As far as we know, Nintendo has no plans of releasing an official Nintendo Entertainment System for the console’s 25th anniversary. After all, the company has arguably been quite unable to meet the supply demand for Wii. I can’t believe it’s still sold out everywhere. Really, I thought everyone already had one.

But getting back on-topic here, there are a few affordable options for people wanting to play their old NES games but not wanting to deal with refurbishing old NES decks. One of these options is the Yobo system pictured above. The thing is obviously not licensed by Nintendo but it is able to play NES games quite nicely. It comes with two controllers that are equipped with auto-fire buttons. The Yobo also accepts regular NES controllers, including the Zapper.

The Yobo is very cheap and also cheaply-made. The thing weighs less than a game cartridge! Still, it’s not a bad device and if I didn’t already have a stack of Nintendos, I’d use it more often.

Nintendo To Release 25th Anniversary Edition NES

By Shaun Hatton - March 31st, 2008

The Nintendo Entertainment System is the console that revitalized home gaming in the 80s. Get ready to own it again.

As cool as the Virtual Console is, there’s no denying that for all its super emulation, component output, and steady flow of downloadable games, nothing can come close to the feel of the original systems. In particular, I’m talking about the NES.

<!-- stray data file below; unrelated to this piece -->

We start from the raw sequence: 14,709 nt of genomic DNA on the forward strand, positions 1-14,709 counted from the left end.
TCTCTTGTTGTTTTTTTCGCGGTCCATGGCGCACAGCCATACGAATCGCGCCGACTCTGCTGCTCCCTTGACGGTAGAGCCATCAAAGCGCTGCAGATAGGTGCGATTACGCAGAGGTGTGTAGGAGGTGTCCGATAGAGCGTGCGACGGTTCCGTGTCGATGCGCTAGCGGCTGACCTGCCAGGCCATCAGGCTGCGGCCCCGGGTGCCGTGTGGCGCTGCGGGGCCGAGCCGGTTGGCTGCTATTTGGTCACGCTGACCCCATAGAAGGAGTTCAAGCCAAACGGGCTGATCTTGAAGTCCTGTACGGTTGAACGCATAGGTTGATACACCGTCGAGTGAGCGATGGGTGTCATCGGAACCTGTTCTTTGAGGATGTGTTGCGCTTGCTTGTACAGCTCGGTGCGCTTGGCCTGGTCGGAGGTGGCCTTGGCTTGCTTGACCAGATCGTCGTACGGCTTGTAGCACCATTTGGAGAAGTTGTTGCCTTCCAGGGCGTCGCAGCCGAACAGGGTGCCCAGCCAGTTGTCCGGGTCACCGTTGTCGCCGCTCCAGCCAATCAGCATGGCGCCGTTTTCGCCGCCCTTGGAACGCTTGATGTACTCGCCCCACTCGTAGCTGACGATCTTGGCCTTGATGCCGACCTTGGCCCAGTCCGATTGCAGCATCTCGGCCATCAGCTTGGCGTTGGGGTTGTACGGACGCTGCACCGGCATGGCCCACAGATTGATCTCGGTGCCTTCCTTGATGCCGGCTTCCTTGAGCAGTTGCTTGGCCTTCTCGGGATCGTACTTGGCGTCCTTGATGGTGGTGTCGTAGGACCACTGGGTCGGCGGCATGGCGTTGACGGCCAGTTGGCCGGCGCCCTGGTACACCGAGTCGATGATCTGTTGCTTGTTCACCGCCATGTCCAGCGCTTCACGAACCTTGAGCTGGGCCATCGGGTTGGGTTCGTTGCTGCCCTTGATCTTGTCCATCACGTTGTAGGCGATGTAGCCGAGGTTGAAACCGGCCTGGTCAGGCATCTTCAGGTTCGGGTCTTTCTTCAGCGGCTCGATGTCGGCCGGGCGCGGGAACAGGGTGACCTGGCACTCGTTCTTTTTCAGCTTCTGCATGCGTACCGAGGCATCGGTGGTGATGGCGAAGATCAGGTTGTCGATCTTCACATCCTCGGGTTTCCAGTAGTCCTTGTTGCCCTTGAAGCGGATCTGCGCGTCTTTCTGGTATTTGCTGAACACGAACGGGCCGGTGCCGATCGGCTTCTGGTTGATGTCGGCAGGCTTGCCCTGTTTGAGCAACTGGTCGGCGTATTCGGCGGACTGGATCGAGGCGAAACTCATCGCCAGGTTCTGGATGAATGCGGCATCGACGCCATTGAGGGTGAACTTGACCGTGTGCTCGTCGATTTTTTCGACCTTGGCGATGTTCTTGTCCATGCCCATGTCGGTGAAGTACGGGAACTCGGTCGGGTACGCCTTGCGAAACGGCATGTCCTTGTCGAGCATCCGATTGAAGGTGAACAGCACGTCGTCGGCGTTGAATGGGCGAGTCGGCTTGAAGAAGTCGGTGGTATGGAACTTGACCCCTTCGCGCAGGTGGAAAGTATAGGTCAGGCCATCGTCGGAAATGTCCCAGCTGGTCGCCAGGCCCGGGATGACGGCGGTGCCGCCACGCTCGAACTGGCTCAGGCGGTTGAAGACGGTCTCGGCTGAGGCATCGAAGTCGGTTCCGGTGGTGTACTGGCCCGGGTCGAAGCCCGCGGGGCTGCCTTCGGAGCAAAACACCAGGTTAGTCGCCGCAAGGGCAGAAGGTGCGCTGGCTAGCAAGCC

But there’s good news if you’re among the many who’d love to own a mint condition NES again (or for the first time). For the system’s 25th anniversary (which is July 15, 2008), the Big N will be releasing a “Limited Collector’s Edition” replica of the Nintendo Entertainment System. The console will come with two controllers but as of yet there’s no word on which games will be included.

While part of the reason for the release of this 25th Anniversary console is to commemorate a giant in the gaming world, one can’t help but wonder if Nintendo’s hidden agenda is to help combat the rise in popularity of cheaply-made NES clones.

In its heyday, the Nintendo Entertainment System sold well over 61 million systems worldwide. Unfortunately due to inherent problems with the console’s design, not many of them could withstand repeated use of the front-loading, supposed “zero insertion force” cartridge mechanism. This resulted in undesired wear on the pin connectors: a problem that many tried to solve by blowing on the cartridge contacts.